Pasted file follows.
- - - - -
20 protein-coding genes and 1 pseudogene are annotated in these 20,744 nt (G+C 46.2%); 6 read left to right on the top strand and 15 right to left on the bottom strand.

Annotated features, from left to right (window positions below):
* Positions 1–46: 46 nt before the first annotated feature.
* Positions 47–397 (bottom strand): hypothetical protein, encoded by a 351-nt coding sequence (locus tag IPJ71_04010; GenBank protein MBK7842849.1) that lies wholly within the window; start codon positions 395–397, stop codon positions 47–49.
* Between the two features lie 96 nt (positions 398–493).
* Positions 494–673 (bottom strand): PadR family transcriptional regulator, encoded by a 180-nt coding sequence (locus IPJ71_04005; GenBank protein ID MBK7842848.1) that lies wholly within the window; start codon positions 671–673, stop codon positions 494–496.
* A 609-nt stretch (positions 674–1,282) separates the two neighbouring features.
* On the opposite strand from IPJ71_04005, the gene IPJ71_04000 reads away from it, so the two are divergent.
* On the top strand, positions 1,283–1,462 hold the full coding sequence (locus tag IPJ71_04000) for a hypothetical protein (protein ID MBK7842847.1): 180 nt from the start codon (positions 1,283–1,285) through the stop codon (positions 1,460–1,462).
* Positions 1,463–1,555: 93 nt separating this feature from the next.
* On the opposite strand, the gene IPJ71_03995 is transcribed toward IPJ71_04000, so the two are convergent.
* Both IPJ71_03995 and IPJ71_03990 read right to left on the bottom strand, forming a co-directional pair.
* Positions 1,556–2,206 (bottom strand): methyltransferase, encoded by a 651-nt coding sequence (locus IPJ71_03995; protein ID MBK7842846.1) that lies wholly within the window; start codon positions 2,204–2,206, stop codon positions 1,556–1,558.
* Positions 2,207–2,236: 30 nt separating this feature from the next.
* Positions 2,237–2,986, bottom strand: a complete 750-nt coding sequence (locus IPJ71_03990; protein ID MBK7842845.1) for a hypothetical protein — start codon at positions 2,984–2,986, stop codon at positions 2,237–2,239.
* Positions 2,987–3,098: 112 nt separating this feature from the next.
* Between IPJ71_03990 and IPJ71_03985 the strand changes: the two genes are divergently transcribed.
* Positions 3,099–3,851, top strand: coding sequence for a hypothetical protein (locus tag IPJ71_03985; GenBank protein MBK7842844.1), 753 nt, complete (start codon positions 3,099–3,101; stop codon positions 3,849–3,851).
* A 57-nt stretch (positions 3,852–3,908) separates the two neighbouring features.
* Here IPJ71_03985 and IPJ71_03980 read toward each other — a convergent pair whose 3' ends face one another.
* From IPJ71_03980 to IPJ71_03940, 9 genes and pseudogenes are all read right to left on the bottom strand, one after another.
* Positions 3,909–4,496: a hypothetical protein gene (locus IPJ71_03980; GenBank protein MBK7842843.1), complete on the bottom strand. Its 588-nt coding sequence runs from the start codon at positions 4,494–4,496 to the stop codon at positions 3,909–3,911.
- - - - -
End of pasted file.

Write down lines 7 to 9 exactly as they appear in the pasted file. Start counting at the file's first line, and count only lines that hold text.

* A 609-nt stretch (positions 674–1,282) separates the two neighbouring features.
* On the opposite strand from IPJ71_04005, the gene IPJ71_04000 reads away from it, so the two are divergent.
* On the top strand, positions 1,283–1,462 hold the full coding sequence (locus tag IPJ71_04000) for a hypothetical protein (protein ID MBK7842847.1): 180 nt from the start codon (positions 1,283–1,285) through the stop codon (positions 1,460–1,462).